Judge calls for driving law change to restrict young motorists after fatal crash

Judge calls for driving law change to restrict young motorists after fatal crash

Judge Niclas Parry has said he will push to ensure newly qualified and inexperienced motorists are only allowed to have one passenger for a certain period after passing a test. He has also called for speed restricting devices to be installed on vehicles before newly qualified drivers can even use public roads.

The changes could see young motorists less likely to show off to their friends and put others at risk.

The comments come after the judge heard a case which involved the death of a 17-year-old girl after a race between boy racers.

Mold Crown Court heard how Olivia Alkir was killed after the vehicle she was a passenger in crashed head-on with a Mercedes during a race between two youngsters.

A 17-year-old boy had been travelling at 90mph before the collision after racing his friend Thomas Quick, now 18.

READ MORE: Speed cameras: Police have taken £14million in fines in this area

The teenagers were sentenced to five years in jail after pleading guilty to death by dangerous driving. 

Judge Niclas Parry said the offenders had used the village roads “as a racetrack” before adding the case would serve as a warning to other youngsters about the dangers of getting into vehicles driven by those willing to take deliberate risks.

The judge then outlined his suggestions to consider bans on passengers of newly qualified motorists until a 12 month probation period has been passed.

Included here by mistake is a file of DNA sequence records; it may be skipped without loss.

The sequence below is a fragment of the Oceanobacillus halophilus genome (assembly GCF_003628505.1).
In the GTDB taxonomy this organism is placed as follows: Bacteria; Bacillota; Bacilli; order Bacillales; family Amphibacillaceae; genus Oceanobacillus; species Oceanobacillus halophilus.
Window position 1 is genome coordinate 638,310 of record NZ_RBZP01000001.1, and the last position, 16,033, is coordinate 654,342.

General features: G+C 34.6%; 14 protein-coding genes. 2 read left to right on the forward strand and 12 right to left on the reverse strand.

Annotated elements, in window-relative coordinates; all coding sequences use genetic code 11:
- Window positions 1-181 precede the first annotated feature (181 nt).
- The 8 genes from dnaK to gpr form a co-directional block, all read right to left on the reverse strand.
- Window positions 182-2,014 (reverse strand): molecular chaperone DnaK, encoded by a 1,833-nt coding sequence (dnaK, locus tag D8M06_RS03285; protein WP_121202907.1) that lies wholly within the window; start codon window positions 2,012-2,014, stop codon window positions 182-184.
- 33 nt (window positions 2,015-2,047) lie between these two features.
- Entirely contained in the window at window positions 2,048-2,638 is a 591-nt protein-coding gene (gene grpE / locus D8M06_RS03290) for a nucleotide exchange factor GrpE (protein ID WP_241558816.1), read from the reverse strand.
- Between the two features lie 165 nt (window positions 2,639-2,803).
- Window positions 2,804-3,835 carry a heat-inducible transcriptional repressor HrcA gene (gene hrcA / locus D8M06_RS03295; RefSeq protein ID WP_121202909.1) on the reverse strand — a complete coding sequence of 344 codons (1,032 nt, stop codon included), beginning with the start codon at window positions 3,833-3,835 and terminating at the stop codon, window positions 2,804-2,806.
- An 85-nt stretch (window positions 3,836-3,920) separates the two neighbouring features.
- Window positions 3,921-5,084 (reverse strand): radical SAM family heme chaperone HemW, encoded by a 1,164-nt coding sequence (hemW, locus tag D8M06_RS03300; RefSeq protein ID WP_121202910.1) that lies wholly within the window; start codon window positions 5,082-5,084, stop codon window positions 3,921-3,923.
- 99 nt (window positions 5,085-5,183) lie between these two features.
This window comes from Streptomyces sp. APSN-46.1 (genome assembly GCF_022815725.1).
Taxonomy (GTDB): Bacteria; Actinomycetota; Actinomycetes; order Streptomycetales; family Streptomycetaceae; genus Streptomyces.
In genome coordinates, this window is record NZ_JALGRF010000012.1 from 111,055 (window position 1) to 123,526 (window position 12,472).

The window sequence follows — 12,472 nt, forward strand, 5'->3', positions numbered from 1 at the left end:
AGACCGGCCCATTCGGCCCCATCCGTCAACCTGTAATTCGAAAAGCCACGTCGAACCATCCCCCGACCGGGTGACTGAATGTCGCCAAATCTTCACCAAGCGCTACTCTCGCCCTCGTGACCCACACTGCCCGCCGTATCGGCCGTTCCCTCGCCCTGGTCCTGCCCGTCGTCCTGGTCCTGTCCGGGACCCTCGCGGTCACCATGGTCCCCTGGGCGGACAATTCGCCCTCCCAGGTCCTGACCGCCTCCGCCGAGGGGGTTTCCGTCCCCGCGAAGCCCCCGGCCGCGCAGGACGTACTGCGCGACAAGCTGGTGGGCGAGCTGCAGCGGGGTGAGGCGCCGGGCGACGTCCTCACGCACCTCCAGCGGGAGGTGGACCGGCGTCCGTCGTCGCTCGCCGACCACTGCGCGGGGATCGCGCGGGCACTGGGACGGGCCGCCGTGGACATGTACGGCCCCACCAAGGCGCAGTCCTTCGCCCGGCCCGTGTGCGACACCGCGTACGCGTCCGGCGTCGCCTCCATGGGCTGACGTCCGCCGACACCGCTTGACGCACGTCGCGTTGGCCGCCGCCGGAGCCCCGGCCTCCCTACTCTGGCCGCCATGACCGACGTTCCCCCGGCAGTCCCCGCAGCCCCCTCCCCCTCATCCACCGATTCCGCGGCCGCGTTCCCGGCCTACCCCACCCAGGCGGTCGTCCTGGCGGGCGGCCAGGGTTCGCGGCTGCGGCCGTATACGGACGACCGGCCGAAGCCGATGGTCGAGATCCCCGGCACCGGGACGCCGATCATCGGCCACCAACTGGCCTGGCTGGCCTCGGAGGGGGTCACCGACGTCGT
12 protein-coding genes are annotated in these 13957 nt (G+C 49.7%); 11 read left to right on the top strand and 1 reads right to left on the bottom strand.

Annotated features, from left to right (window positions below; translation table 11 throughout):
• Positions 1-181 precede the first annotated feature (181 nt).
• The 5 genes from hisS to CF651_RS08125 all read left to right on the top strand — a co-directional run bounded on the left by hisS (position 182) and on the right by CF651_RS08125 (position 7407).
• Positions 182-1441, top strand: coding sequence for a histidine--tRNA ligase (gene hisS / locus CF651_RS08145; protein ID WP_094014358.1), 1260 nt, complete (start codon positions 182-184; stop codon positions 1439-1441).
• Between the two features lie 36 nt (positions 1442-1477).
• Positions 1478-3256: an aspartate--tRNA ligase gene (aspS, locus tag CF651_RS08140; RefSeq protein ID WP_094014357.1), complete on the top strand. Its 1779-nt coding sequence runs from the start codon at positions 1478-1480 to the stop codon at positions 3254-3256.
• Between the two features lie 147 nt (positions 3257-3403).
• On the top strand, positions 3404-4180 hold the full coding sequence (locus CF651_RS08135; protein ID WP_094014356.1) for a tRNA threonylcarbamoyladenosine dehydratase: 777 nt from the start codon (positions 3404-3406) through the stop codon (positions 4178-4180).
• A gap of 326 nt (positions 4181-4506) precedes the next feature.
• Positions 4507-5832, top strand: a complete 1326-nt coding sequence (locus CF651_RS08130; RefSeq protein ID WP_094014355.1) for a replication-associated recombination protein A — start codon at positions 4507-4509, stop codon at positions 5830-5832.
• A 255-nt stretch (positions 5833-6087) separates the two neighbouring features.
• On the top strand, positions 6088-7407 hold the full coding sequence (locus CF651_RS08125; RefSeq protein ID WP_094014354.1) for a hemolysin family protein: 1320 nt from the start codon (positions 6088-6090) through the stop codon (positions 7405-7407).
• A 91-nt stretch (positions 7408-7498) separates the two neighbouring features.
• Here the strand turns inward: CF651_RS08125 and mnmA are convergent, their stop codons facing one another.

Speaking to the court, he said: “I shall be writing to the Minister in government to advise him of the facts of this case.

“Inviting him to consider the same when consideration continues to be given to legislation that newly qualified drivers should be limited to carrying one passenger only for a period of 12 months following having passed their test and also requiring no newly qualified driver should be permitted to drive on any public road until a speed restricting device has been applied to their vehicle.”

In an impact statement, Miss Alkir’s mother described how the her and her husband Mesut’s world had been shattered at her needless death.

She said: “Olivia’s death and the life-changing injuries inflicted on the other victims were a tragedy that should never have happened.”

“This was not a random accident. This was a calamity caused by the reckless and criminal actions of two young men who played Russian roulette with the lives of their passengers and other road users, which resulted in taking a life and causing severe injuries to four other innocent people.”

This is not the first time calls have been made to introduce restrictions on newly qualified motorists for safety reasons.

The Department for Transport announced plans to introduce a graduated licensing scheme in 2016 with pilots currently taking place in Northern Ireland.

The plans would have seen those under the age of 24 forced to display a P plate on their car for two years and be banned from carrying more than one passenger on the roads.

Motoring organisations such as the RAC have previously welcomed plans to introduce graduated licensing schemes for UK motorists to prevent the loss of young lives.

Road safety spokesman Pete Williams said: “Evidence from other countries where some form of graduated driver licensing is used shows that it has been successful in reducing the number of collisions involving young drivers.

“But in order for it to be as effective as possible it has to be part of an overall package of measures including more extensive driver education.”

Published at Sun, 08 Mar 2020 21:57:00 +0000